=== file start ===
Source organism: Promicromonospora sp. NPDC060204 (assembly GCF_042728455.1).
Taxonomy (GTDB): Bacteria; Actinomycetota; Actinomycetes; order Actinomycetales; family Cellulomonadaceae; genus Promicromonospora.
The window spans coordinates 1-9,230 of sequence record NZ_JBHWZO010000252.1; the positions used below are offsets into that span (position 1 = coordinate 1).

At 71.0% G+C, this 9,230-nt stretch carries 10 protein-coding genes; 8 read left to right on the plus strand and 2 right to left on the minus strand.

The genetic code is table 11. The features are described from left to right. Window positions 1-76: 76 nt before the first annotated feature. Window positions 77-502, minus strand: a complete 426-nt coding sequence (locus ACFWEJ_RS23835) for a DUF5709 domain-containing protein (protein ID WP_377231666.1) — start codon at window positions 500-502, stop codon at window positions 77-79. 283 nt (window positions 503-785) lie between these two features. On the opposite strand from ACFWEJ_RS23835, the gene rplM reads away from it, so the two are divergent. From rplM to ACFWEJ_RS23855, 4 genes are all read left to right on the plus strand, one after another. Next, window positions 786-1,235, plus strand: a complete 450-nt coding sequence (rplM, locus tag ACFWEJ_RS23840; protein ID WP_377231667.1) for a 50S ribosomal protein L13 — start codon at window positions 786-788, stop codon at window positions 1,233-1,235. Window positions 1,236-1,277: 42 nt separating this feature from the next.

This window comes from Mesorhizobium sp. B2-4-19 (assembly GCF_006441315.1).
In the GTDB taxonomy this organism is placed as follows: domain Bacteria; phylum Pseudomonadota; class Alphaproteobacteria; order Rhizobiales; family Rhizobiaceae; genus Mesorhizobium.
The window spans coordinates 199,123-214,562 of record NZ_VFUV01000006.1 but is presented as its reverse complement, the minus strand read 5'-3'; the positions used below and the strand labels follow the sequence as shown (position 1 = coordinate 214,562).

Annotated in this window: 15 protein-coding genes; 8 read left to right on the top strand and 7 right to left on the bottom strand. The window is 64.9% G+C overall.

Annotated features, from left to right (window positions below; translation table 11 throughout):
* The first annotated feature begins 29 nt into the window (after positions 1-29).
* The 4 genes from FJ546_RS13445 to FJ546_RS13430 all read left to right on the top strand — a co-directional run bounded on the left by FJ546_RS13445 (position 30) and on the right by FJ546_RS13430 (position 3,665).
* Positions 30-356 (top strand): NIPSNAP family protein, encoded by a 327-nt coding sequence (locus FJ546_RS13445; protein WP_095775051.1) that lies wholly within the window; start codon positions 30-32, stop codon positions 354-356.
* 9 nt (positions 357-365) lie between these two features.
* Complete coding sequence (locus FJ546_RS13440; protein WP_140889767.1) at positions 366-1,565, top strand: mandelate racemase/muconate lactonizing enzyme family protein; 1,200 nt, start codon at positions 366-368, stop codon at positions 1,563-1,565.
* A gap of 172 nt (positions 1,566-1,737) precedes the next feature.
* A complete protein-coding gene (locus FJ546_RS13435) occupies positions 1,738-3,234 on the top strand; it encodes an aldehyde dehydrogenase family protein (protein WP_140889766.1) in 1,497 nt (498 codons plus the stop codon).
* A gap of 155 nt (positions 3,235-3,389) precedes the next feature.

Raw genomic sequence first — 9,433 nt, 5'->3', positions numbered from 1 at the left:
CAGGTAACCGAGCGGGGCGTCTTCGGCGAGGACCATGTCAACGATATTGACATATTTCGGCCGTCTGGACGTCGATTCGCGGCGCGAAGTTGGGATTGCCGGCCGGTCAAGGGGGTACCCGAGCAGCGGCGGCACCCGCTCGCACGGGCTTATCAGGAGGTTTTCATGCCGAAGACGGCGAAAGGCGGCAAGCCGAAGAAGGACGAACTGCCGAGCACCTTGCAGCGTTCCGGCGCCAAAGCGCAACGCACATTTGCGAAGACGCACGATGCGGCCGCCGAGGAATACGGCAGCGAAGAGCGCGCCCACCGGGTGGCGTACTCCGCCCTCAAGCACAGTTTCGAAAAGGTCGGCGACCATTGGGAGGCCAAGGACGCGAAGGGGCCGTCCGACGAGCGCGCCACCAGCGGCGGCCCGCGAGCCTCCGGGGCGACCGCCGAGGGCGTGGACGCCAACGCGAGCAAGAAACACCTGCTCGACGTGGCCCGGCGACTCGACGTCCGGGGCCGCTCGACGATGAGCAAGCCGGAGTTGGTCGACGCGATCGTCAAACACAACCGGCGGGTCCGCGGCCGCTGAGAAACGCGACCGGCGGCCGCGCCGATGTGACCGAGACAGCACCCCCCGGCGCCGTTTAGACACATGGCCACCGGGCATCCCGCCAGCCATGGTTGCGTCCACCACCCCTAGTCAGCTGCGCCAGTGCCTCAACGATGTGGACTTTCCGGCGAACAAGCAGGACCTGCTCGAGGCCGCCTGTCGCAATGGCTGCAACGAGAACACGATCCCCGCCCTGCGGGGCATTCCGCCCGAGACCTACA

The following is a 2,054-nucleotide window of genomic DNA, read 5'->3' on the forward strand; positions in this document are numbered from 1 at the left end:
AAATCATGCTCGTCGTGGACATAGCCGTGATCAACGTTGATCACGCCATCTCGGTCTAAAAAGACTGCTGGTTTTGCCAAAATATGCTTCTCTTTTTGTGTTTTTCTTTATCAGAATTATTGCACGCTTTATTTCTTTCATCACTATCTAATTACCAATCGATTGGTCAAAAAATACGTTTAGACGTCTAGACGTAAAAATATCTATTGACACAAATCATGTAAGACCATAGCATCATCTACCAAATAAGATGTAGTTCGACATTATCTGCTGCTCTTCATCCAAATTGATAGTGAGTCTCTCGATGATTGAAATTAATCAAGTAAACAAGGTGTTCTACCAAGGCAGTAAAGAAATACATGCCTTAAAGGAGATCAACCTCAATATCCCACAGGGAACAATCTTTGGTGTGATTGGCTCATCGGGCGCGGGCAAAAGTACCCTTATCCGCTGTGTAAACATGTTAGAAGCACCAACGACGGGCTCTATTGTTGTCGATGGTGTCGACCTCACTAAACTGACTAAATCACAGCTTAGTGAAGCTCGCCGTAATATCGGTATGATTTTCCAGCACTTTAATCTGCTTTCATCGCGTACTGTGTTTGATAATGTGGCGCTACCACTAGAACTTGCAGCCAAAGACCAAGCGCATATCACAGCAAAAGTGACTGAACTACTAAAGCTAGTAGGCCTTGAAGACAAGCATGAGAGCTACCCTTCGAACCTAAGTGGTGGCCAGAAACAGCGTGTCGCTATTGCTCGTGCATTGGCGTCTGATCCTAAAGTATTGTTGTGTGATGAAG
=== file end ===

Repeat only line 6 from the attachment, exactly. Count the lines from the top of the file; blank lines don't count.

This window comes from Mesorhizobium sp. B2-4-19 (assembly GCF_006441315.1).